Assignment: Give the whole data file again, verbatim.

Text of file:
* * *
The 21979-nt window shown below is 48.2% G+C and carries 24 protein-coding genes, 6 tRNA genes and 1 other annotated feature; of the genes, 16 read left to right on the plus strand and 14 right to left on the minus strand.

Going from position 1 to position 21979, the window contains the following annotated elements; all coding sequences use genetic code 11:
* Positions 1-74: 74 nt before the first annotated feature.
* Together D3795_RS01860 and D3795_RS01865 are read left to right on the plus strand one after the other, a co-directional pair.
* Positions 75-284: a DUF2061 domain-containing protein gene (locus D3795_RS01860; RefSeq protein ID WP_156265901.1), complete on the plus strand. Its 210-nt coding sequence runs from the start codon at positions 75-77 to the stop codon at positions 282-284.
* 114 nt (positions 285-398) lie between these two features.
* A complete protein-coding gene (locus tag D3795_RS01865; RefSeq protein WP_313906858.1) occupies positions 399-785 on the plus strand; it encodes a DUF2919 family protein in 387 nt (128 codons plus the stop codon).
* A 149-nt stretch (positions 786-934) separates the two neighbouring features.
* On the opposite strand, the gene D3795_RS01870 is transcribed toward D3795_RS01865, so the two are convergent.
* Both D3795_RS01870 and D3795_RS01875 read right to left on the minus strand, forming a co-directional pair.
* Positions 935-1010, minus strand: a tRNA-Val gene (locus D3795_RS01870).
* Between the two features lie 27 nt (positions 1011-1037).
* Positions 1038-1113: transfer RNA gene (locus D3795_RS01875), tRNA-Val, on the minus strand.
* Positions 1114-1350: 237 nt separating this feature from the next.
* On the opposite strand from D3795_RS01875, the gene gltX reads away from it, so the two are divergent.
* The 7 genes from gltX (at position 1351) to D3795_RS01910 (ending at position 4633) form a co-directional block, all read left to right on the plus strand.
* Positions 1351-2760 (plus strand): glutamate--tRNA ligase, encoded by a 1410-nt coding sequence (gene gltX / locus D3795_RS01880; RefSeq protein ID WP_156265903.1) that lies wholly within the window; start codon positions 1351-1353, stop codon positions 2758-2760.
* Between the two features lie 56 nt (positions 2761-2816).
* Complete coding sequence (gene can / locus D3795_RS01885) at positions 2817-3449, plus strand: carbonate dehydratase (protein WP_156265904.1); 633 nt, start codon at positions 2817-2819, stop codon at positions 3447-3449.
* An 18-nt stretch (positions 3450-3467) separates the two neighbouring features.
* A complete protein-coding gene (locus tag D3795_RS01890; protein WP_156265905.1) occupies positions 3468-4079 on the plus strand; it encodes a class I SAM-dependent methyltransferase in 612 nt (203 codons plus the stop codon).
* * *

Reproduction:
The 21979-nt window shown below is 48.2% G+C and carries 24 protein-coding genes, 6 tRNA genes and 1 other annotated feature; of the genes, 16 read left to right on the plus strand and 14 right to left on the minus strand.

Going from position 1 to position 21979, the window contains the following annotated elements; all coding sequences use genetic code 11:
* Positions 1-74: 74 nt before the first annotated feature.
* Together D3795_RS01860 and D3795_RS01865 are read left to right on the plus strand one after the other, a co-directional pair.
* Positions 75-284: a DUF2061 domain-containing protein gene (locus D3795_RS01860; RefSeq protein ID WP_156265901.1), complete on the plus strand. Its 210-nt coding sequence runs from the start codon at positions 75-77 to the stop codon at positions 282-284.
* 114 nt (positions 285-398) lie between these two features.
* A complete protein-coding gene (locus tag D3795_RS01865; RefSeq protein WP_313906858.1) occupies positions 399-785 on the plus strand; it encodes a DUF2919 family protein in 387 nt (128 codons plus the stop codon).
* A 149-nt stretch (positions 786-934) separates the two neighbouring features.
* On the opposite strand, the gene D3795_RS01870 is transcribed toward D3795_RS01865, so the two are convergent.
* Both D3795_RS01870 and D3795_RS01875 read right to left on the minus strand, forming a co-directional pair.
* Positions 935-1010, minus strand: a tRNA-Val gene (locus D3795_RS01870).
* Between the two features lie 27 nt (positions 1011-1037).
* Positions 1038-1113: transfer RNA gene (locus D3795_RS01875), tRNA-Val, on the minus strand.
* Positions 1114-1350: 237 nt separating this feature from the next.
* On the opposite strand from D3795_RS01875, the gene gltX reads away from it, so the two are divergent.
* The 7 genes from gltX (at position 1351) to D3795_RS01910 (ending at position 4633) form a co-directional block, all read left to right on the plus strand.
* Positions 1351-2760 (plus strand): glutamate--tRNA ligase, encoded by a 1410-nt coding sequence (gene gltX / locus D3795_RS01880; RefSeq protein ID WP_156265903.1) that lies wholly within the window; start codon positions 1351-1353, stop codon positions 2758-2760.
* Between the two features lie 56 nt (positions 2761-2816).
* Complete coding sequence (gene can / locus D3795_RS01885) at positions 2817-3449, plus strand: carbonate dehydratase (protein WP_156265904.1); 633 nt, start codon at positions 2817-2819, stop codon at positions 3447-3449.
* An 18-nt stretch (positions 3450-3467) separates the two neighbouring features.
* A complete protein-coding gene (locus tag D3795_RS01890; protein WP_156265905.1) occupies positions 3468-4079 on the plus strand; it encodes a class I SAM-dependent methyltransferase in 612 nt (203 codons plus the stop codon).